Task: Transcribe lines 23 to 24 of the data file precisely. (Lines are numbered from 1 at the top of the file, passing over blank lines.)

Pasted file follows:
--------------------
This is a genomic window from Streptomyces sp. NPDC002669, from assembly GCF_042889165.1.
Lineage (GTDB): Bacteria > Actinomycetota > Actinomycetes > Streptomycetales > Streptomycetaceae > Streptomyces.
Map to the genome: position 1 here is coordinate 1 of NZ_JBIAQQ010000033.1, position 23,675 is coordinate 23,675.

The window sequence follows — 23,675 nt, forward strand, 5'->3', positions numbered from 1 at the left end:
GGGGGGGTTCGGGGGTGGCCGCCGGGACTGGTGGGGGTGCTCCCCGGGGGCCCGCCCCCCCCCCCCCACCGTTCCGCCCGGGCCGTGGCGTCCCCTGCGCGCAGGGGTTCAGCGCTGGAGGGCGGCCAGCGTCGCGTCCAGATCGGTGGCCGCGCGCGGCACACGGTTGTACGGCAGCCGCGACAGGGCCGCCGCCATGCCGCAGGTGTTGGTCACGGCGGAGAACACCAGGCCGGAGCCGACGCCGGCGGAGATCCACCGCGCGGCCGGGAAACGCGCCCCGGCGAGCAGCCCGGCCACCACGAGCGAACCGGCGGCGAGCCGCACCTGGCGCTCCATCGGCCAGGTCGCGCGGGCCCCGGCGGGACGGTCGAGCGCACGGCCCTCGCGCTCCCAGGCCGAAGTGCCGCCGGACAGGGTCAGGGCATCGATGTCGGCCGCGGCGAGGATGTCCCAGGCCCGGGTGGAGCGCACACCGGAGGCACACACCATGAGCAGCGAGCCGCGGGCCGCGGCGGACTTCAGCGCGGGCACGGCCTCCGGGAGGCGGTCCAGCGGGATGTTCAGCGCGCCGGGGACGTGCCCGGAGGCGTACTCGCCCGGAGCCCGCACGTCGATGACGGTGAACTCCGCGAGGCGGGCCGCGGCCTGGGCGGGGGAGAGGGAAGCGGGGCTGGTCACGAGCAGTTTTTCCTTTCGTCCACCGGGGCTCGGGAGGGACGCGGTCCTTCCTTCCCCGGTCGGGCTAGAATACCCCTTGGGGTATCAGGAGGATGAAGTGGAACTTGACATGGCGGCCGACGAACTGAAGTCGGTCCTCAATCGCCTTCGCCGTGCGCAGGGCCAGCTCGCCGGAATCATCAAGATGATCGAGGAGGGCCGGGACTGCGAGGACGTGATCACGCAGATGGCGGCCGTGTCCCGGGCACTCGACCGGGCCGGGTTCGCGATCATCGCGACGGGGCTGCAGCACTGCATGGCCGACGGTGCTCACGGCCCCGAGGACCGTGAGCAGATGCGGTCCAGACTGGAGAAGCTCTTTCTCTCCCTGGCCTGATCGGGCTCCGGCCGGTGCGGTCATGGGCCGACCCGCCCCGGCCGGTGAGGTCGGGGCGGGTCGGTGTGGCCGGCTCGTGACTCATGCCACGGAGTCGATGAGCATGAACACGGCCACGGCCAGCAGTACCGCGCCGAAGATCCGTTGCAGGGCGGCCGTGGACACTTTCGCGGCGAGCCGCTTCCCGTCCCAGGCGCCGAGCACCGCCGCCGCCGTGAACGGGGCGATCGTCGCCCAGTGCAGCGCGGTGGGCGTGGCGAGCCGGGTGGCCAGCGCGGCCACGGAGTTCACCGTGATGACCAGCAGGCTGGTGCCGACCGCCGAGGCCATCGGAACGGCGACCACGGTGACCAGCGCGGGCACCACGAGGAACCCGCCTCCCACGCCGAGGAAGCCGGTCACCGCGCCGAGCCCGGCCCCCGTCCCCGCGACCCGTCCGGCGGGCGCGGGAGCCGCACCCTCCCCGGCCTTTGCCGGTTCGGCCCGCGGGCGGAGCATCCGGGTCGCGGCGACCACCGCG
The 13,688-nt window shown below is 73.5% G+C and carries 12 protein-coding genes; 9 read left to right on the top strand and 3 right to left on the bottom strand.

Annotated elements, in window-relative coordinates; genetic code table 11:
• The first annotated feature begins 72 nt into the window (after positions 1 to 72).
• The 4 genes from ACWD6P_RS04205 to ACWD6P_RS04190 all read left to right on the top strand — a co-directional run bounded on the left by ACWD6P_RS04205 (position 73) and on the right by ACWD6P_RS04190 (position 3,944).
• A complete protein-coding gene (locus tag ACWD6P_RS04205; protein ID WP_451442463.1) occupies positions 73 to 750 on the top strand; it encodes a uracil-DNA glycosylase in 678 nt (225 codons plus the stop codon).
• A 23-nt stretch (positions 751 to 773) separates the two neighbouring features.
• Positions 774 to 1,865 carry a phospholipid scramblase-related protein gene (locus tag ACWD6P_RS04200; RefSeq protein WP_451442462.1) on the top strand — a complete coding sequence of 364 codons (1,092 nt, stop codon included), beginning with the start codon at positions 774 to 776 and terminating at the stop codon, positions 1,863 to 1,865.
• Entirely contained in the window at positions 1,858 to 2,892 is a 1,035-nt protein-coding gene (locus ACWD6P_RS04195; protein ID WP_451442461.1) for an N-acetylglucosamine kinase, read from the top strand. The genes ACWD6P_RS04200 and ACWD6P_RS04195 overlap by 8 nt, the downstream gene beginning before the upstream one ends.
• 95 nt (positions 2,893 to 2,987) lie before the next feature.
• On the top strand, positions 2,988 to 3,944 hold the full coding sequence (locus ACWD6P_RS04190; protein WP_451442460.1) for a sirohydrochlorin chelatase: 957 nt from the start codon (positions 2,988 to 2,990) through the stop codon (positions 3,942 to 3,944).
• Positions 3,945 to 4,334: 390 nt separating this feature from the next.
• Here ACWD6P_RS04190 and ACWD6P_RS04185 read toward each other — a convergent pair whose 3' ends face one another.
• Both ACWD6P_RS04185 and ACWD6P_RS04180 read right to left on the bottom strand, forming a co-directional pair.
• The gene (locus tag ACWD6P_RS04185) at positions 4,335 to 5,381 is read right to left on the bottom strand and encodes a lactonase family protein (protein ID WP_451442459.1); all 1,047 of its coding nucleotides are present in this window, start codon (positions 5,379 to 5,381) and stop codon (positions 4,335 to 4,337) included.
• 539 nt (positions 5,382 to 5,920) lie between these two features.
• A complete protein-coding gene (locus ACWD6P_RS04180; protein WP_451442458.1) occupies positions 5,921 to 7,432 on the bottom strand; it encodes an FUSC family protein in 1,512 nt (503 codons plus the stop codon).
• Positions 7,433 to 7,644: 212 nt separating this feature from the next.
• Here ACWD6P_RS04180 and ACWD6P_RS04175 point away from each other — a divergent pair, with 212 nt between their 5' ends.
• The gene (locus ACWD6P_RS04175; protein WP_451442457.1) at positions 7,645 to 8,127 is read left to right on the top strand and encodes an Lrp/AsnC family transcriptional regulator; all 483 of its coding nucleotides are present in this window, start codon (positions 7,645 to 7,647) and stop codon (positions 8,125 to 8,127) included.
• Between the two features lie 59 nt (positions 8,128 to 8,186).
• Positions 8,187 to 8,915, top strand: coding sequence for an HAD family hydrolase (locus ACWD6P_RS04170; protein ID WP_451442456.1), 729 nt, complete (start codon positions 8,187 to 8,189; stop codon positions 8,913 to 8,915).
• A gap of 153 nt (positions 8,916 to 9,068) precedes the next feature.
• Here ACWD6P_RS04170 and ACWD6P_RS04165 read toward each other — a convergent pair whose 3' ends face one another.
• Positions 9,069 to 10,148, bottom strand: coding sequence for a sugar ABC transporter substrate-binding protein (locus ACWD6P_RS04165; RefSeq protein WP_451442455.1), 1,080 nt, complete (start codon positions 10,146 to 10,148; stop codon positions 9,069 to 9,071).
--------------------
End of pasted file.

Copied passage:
• Here ACWD6P_RS04180 and ACWD6P_RS04175 point away from each other — a divergent pair, with 212 nt between their 5' ends.
• The gene (locus ACWD6P_RS04175; protein WP_451442457.1) at positions 7,645 to 8,127 is read left to right on the top strand and encodes an Lrp/AsnC family transcriptional regulator; all 483 of its coding nucleotides are present in this window, start codon (positions 7,645 to 7,647) and stop codon (positions 8,125 to 8,127) included.